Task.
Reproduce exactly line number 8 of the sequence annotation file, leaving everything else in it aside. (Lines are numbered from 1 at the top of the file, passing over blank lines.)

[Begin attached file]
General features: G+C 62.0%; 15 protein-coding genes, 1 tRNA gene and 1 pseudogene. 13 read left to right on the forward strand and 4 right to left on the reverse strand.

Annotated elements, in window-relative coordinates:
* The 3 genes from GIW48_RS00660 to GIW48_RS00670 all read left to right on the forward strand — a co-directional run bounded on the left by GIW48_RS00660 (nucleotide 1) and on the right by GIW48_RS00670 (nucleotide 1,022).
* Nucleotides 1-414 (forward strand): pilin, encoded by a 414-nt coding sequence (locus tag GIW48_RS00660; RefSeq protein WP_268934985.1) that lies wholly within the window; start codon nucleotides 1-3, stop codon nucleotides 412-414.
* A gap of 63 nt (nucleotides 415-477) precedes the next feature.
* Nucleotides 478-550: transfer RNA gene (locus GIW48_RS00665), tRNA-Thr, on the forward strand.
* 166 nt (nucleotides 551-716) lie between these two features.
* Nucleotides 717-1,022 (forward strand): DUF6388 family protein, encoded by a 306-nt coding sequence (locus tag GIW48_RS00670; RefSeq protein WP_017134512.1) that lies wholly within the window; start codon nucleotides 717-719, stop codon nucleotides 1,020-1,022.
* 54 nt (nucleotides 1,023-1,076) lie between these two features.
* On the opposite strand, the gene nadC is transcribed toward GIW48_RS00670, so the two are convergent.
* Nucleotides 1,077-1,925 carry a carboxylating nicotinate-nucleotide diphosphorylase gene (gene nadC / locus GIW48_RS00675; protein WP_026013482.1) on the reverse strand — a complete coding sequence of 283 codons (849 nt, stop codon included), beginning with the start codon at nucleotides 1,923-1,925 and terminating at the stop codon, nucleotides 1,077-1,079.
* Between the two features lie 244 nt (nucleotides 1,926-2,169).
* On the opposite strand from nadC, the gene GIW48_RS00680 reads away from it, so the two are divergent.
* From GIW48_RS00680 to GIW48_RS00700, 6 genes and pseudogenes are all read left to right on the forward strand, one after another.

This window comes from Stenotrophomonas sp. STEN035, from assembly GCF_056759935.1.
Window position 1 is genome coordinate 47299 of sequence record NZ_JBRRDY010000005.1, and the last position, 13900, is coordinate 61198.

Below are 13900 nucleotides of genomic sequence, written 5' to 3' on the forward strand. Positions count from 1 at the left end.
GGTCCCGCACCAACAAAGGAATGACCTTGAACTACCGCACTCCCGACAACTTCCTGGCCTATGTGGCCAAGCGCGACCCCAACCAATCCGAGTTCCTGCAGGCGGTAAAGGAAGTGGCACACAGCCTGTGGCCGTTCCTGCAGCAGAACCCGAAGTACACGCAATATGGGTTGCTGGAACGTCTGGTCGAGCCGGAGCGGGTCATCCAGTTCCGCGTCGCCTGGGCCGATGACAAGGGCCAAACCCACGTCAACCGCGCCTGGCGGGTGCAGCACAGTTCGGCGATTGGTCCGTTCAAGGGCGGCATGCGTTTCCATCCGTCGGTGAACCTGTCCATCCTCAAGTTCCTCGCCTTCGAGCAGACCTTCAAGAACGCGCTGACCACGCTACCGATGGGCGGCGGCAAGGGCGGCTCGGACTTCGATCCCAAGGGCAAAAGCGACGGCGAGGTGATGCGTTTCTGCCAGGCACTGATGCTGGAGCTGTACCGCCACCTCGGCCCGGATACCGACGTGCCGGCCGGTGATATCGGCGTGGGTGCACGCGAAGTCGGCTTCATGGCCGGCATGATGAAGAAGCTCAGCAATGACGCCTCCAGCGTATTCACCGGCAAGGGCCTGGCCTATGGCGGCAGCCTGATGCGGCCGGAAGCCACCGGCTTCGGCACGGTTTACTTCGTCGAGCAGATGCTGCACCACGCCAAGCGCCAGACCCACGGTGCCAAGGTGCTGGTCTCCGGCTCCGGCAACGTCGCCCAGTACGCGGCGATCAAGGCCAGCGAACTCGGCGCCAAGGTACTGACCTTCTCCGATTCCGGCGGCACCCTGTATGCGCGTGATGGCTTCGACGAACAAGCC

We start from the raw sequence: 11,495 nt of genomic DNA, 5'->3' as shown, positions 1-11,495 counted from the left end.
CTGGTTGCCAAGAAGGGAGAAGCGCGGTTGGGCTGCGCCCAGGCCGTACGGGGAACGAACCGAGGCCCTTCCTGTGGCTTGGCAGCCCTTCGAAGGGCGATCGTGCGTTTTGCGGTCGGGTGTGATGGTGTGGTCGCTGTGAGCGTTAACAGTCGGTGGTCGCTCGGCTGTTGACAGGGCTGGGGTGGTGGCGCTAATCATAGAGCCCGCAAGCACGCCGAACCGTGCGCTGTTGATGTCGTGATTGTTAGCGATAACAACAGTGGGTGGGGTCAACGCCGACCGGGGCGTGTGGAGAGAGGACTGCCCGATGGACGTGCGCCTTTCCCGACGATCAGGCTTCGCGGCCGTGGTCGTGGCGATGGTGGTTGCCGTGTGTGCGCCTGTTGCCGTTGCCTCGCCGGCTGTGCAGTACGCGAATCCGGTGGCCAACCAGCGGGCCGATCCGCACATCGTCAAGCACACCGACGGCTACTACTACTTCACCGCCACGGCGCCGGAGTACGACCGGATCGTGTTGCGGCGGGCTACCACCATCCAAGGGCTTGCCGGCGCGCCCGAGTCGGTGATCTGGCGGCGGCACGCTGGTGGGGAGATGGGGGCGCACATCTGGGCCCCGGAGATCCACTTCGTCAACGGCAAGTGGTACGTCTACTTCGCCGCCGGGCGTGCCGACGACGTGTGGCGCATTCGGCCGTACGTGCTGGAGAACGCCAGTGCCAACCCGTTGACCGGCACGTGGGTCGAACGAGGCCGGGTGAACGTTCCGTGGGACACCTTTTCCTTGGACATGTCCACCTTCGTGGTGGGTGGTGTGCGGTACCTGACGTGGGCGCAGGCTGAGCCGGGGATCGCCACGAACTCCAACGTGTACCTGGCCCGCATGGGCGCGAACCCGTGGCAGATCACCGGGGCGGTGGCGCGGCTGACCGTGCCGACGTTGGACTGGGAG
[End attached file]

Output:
* Nucleotides 717-1,022 (forward strand): DUF6388 family protein, encoded by a 306-nt coding sequence (locus tag GIW48_RS00670; RefSeq protein WP_017134512.1) that lies wholly within the window; start codon nucleotides 717-719, stop codon nucleotides 1,020-1,022.